This guest post is by Rachel Garlinghouse, an adoptive mother and author.
I was one of the moms who swore I would NEVER homeschool.
I, like many, considered homeschooling to be a process that isolated kids, making them increasingly socially awkward with strong aversions to mainstream society.
I also didn’t want to engage in epic battles with my kids over worksheets, handwriting techniques, and math (the subject I most despise).
Then I had an “aha moment” when my oldest daughter came home from preschool one October.
She was thrilled to report that her teacher and taught the class about Martin Luther King, Jr. I found it odd considering Dr. King is usually most celebrated in either January (his birthday) or February (Black History Month).
The following month at parent-teacher conferences, my suspicions were proven correct. The teacher indicated that she had taught the kids about Martin Luther (the theologian who started the Protestant Reformation).
As a mom-by-adoption to three kids, I want my kids to be proud of their racial history and their racial culture. I want them to be confident and proud.
And as each school year passed, I realized they weren’t going to get a great education on black history through their schools: private or public. It was up to me.
This is how I fell into homeschooling: with the conviction that I was responsible, first and foremost, for empowering my kids to know their history.
Over a year, I spent every afternoon with my children (one in part-time public school kindergarten and one in part-time private preschool) reading them books, doing activities, listening to music, and much more.
Most of the resources I used were by black authors, illustrators, artists, and musicians.
A dear friend of mine encouraged me to put my curriculum into a book to help other parents.
As I wrote the beginning chapters, I realized that homeschooling children who were adopted is not just about teaching them their racial history and emphasizing their racial culture (including current events, role models, and more), but it’s also about a few other key things that are related to adoption.
Here are five reasons why parents-by-adoption should consider homeschooling as an option for their children:
1. You can emphasize your child’s racial history and current events.
Whether or not your child is transracially adopted, you can utilize your homeschooling time to give your children the education they will not receive in a public school environment.
For example, in public and some private schools, the teaching of black history is relegated to a single month (February), but if you homeschool, black history can be part of your everyday curriculum.
You are also free to discuss current events (within your child’s understanding and maturity), something that is often discouraged in public and private school, especially in the younger grades.
2. You can work at the child’s pace.
Many of our kids have language barriers, learning disabilities, delays, and unique needs that schools aren’t equipped to meet or aren’t willing to assist with.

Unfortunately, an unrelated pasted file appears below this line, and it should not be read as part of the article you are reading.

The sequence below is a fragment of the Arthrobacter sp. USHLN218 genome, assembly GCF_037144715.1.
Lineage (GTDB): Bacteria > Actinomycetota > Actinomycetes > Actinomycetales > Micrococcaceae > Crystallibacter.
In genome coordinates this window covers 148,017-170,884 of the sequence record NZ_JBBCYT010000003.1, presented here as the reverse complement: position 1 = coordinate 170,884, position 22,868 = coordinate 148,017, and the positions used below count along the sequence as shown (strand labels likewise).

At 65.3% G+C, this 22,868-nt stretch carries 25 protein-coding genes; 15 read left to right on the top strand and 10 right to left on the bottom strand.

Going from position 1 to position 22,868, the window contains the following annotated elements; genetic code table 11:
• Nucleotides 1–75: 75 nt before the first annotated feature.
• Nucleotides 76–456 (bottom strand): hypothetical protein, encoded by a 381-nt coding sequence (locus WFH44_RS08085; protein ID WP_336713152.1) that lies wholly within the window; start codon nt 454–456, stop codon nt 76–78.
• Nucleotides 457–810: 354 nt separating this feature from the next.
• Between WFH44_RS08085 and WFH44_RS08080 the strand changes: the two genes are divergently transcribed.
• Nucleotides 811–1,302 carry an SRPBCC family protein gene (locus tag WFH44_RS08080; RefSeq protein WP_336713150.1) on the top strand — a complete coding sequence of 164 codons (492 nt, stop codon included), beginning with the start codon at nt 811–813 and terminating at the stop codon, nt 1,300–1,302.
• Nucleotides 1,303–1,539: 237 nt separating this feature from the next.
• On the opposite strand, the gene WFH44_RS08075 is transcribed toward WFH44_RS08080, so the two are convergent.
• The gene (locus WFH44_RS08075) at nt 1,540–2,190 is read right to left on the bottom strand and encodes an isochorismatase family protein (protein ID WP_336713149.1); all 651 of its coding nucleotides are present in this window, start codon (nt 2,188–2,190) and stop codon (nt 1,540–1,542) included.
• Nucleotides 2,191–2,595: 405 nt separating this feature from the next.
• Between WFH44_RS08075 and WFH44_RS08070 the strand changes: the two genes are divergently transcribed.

In a classroom setting, all children are expected to move along at a particular pace, which means some students are always strung along rather than encouraged to fully learn and understand the material before moving to a higher and more difficult level of learning.
These children can easily become discouraged and frustrated (even more likely to be disciplined for acting out because of their frustrations), leaving them enjoying school less and less as the months and years go by.
3. You can “stop and smell the roses.”
You don’t have to rush through material at break-neck speed.
You can carve out breaks (whenever it works in your family’s schedule) and go on field trips (concerts, museums, nature walks).
You can make your vacations part of your homeschooling experience: visiting monuments, touring historic places, and learning about other parts of the country.
4. You can spend time with other homeschooling, adoptive families during the day.
You don’t have to relegate your plans to the weekends, evenings, or holidays.
Children love meeting other families who are like theirs; doing so instills confidence in kids.
There are many homeschooling co-ops across the country, some of which include a diverse group of students and parents.
5. You can strengthen your attachment to your children.
It’s well-known in the adoption community that many parents and kids have a hard time bonding and attaching.
Learning and playing together through homeschooling allows the time and space needed for increased bonding and attaching to occur.
You can take breaks as needed for a child who becomes frustrated or dysregulated. You can give your children one-on-one attention: lots of eye contact, gentle touch, praise, and affirmation.
Those are my five reasons why adoptive parents should consider homeschooling for their children. What would you add to the list?
Rachel Garlinghouse is the author of four books, including the newly released Homeschooling Your Young Black Child: A Simple Getting-Started Guide and Workbook. She is a mom of three by domestic, infant, transracial adoption. Rachel is former college writing teacher turned part-time homeschooling mom and writer. Learn more at www.whitesugarbrownsugar.com
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